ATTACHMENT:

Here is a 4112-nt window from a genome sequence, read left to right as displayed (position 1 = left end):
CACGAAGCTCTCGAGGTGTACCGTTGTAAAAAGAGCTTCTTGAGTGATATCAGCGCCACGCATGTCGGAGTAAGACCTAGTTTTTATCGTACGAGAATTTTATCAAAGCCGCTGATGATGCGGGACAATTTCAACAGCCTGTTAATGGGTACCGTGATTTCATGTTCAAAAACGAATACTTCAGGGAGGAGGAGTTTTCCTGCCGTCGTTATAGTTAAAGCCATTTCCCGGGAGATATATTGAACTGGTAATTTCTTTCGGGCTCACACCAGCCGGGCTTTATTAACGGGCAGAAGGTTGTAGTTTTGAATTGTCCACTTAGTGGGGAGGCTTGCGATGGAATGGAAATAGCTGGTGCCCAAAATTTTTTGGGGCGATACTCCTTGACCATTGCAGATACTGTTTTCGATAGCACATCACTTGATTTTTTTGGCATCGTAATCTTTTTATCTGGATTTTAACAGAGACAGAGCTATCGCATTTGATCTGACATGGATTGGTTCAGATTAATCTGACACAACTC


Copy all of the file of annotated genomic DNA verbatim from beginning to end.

Here is a 4112-nt window from a genome sequence, read left to right as displayed (position 1 = left end):
CACGAAGCTCTCGAGGTGTACCGTTGTAAAAAGAGCTTCTTGAGTGATATCAGCGCCACGCATGTCGGAGTAAGACCTAGTTTTTATCGTACGAGAATTTTATCAAAGCCGCTGATGATGCGGGACAATTTCAACAGCCTGTTAATGGGTACCGTGATTTCATGTTCAAAAACGAATACTTCAGGGAGGAGGAGTTTTCCTGCCGTCGTTATAGTTAAAGCCATTTCCCGGGAGATATATTGAACTGGTAATTTCTTTCGGGCTCACACCAGCCGGGCTTTATTAACGGGCAGAAGGTTGTAGTTTTGAATTGTCCACTTAGTGGGGAGGCTTGCGATGGAATGGAAATAGCTGGTGCCCAAAATTTTTTGGGGCGATACTCCTTGACCATTGCAGATACTGTTTTCGATAGCACATCACTTGATTTTTTTGGCATCGTAATCTTTTTATCTGGATTTTAACAGAGACAGAGCTATCGCATTTGATCTGACATGGATTGGTTCAGATTAATCTGACACAACTC